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Alaskan Volcano May Become Threat to Air Traffic, Scientist Says

February 01, 2012

Feb. 1 (Bloomberg) -- Scientists are watching Alaska’s Mount Cleveland on the Aleutian Islands because it may become a threat to air traffic, said John Power, scientist in charge at the Alaska Volcano Observatory.

Mount Cleveland, about 5,600 feet high, has exploded almost every year since 2005 and was particularly active in the last half of 2011, Power said. Its last blast was five weeks ago.

Earlier this week, scientists detected a new lava dome forming at the top of the mountain, an indication it may explode again. The Volcano Observatory issued an orange warning, the second highest on its four-step scale for aviation alerts.

“The explosions have not been going up very high, about 10,000 to 20,000 feet, typically not enough to interfere with international air traffic,” Power said by telephone from Anchorage. “If it does go up higher than that, then we could have real problems.”

Mount Cleveland is about 940 miles southwest of Anchorage and about 70 miles from the nearest town, Power said. While it hasn’t produced an ash cloud large enough to disrupt air travel in recent history, records indicate it has the potential to do so. It threw a cloud up to a height of 18,000 feet on Dec. 29, Power said.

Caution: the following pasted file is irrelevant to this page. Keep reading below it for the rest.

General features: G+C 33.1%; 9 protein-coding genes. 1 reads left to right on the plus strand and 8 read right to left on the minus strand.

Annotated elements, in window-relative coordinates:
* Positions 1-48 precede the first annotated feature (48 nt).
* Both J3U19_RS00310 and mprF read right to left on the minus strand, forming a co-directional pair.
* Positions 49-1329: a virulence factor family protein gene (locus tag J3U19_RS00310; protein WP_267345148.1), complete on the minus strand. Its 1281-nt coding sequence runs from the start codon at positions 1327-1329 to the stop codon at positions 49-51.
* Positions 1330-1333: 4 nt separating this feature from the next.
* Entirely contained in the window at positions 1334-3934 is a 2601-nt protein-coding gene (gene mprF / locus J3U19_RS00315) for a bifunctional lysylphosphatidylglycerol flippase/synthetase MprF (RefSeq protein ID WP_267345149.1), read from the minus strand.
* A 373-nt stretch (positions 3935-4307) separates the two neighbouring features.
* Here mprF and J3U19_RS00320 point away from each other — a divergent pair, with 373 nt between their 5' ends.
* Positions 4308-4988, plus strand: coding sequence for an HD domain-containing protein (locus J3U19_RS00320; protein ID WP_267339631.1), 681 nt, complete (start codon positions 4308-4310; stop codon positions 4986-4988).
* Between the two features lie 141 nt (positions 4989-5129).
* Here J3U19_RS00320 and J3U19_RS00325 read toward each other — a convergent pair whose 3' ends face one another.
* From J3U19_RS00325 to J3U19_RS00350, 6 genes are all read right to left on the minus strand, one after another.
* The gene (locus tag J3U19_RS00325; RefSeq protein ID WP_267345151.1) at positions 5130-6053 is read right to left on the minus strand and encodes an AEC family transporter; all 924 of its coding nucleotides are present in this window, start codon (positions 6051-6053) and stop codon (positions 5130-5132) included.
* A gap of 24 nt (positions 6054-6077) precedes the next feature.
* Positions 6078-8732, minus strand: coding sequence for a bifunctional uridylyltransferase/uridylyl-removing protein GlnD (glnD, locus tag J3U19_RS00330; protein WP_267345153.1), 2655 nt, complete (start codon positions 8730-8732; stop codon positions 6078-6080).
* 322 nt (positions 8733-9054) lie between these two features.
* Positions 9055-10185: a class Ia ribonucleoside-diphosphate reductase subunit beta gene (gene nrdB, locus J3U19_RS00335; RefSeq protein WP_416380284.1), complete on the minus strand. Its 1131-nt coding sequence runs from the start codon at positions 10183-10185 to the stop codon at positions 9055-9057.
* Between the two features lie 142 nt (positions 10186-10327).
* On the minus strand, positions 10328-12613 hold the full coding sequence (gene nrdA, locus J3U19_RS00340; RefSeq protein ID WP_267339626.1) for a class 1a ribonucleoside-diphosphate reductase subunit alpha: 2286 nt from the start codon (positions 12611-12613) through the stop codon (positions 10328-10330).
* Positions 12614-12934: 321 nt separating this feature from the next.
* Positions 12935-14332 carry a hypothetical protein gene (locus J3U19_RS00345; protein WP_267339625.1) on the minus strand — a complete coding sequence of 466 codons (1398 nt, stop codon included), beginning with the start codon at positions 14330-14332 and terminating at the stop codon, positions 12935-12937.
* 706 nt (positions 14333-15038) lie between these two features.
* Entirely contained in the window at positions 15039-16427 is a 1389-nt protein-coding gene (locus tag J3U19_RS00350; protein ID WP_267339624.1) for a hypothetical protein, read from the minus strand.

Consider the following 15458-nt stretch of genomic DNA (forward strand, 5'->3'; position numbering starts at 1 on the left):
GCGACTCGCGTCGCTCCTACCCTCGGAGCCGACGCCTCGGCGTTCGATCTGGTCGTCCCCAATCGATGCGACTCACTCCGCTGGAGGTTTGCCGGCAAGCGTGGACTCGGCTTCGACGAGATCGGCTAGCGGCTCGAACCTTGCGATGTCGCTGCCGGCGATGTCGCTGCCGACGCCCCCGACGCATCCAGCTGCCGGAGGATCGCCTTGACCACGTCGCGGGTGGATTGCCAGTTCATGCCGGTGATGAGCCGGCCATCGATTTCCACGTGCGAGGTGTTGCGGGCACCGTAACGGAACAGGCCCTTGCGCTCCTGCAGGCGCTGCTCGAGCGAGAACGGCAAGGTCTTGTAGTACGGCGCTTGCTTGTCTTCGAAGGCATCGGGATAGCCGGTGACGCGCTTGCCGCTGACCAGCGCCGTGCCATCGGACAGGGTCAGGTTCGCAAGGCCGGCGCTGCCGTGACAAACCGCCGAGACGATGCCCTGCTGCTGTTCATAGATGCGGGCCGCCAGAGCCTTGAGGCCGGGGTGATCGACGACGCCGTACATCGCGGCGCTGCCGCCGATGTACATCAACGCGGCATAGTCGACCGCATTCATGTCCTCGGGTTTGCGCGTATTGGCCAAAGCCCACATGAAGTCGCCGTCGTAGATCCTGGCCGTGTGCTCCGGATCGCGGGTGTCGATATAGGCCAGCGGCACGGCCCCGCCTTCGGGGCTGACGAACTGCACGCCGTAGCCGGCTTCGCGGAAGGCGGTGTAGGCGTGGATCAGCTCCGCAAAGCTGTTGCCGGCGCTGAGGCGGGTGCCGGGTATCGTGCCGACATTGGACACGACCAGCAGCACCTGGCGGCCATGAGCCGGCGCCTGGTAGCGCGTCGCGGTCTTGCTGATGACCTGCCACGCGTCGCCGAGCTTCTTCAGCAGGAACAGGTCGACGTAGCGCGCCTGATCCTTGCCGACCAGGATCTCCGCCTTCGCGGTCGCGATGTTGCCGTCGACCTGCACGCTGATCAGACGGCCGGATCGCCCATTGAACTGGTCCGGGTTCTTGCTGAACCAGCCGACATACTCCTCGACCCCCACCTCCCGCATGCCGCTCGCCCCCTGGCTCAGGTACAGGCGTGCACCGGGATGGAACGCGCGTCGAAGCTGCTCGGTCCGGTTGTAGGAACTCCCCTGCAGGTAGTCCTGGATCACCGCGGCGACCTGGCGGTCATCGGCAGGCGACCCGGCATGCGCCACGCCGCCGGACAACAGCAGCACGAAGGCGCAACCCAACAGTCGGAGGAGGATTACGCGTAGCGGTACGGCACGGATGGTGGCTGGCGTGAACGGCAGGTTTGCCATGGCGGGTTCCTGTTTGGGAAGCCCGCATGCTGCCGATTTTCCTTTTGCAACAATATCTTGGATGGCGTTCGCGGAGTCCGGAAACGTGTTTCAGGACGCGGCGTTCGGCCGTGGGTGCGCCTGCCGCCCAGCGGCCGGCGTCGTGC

The volcano has had at least 32 active periods since 1828, Power said. The island is so remote the U.S. Geological Survey uses satellites as the primary tools for monitoring it.

The volcano’s crater is between 100 and 200 meters (328 feet to 656 feet) across and the exact height of the mountain is hard to calculate because it “changes frequently,” Power said.

Lava domes have been forming and exploding for the past several months, Power said.

“We just started into a new lava dome growing and who knows how long that will stay there,” he said.

--Editors: Charlotte Porter, Richard Stubbe

To contact the reporter on this story: Brian K. Sullivan in Boston at

To contact the editor responsible for this story: Dan Stets at

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